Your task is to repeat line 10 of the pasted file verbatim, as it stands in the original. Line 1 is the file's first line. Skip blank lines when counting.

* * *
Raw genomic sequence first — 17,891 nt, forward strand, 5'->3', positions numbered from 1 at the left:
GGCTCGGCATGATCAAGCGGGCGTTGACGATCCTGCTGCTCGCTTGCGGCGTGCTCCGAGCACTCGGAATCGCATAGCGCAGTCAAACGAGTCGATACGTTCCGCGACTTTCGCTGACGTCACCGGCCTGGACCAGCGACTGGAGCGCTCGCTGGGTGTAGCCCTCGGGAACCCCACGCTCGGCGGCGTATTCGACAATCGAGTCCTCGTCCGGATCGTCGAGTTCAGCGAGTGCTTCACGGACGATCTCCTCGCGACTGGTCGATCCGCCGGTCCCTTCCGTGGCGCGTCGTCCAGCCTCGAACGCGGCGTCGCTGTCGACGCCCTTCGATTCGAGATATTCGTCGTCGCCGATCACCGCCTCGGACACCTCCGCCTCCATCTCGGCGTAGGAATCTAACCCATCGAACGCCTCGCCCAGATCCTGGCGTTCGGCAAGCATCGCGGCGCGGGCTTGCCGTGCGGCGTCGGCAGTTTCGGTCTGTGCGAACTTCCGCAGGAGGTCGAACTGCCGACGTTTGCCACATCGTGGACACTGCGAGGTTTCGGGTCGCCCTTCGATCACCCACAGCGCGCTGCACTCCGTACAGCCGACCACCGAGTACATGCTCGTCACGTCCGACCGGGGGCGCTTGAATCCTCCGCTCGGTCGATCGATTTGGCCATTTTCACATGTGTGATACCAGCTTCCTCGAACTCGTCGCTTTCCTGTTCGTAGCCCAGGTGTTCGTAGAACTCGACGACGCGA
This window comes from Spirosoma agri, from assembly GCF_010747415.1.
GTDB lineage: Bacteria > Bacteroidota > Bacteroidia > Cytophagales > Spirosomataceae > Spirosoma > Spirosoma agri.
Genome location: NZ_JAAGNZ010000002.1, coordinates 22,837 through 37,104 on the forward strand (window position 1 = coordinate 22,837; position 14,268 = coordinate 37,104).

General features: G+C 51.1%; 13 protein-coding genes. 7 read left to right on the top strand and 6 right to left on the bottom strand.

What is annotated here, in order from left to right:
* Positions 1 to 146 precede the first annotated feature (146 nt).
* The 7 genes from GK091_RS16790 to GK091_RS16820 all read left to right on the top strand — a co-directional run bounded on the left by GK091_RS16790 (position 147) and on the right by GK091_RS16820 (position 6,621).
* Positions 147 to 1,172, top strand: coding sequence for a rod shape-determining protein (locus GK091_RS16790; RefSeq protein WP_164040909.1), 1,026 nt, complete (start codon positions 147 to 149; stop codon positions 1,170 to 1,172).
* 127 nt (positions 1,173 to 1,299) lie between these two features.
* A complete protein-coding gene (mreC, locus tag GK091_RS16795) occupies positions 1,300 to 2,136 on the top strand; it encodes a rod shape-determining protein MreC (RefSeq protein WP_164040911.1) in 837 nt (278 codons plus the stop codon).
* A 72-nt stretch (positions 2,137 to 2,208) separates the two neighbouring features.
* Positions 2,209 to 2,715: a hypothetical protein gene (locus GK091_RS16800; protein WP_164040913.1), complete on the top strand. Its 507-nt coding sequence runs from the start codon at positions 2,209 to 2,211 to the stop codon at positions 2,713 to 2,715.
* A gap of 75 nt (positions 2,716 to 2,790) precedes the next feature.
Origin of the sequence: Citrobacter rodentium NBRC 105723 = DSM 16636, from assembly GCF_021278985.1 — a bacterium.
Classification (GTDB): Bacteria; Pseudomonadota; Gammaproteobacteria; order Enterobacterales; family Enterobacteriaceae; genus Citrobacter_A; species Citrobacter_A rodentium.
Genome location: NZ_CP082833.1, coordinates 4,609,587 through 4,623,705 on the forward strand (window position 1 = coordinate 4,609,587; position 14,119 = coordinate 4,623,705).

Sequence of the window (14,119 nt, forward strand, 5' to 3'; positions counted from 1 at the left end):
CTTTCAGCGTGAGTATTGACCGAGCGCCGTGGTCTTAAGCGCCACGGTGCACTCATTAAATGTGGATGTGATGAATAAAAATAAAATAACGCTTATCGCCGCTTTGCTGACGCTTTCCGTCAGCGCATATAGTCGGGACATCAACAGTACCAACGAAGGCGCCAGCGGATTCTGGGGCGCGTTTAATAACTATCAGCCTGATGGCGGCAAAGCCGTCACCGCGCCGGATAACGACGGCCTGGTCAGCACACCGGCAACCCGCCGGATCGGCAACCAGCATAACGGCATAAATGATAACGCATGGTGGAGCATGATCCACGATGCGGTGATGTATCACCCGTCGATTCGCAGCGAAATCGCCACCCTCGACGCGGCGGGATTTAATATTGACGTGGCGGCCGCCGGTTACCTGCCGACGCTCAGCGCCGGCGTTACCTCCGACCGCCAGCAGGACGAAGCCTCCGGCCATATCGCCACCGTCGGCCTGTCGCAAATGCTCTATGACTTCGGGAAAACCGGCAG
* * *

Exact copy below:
* Positions 147 to 1,172, top strand: coding sequence for a rod shape-determining protein (locus GK091_RS16790; RefSeq protein WP_164040909.1), 1,026 nt, complete (start codon positions 147 to 149; stop codon positions 1,170 to 1,172).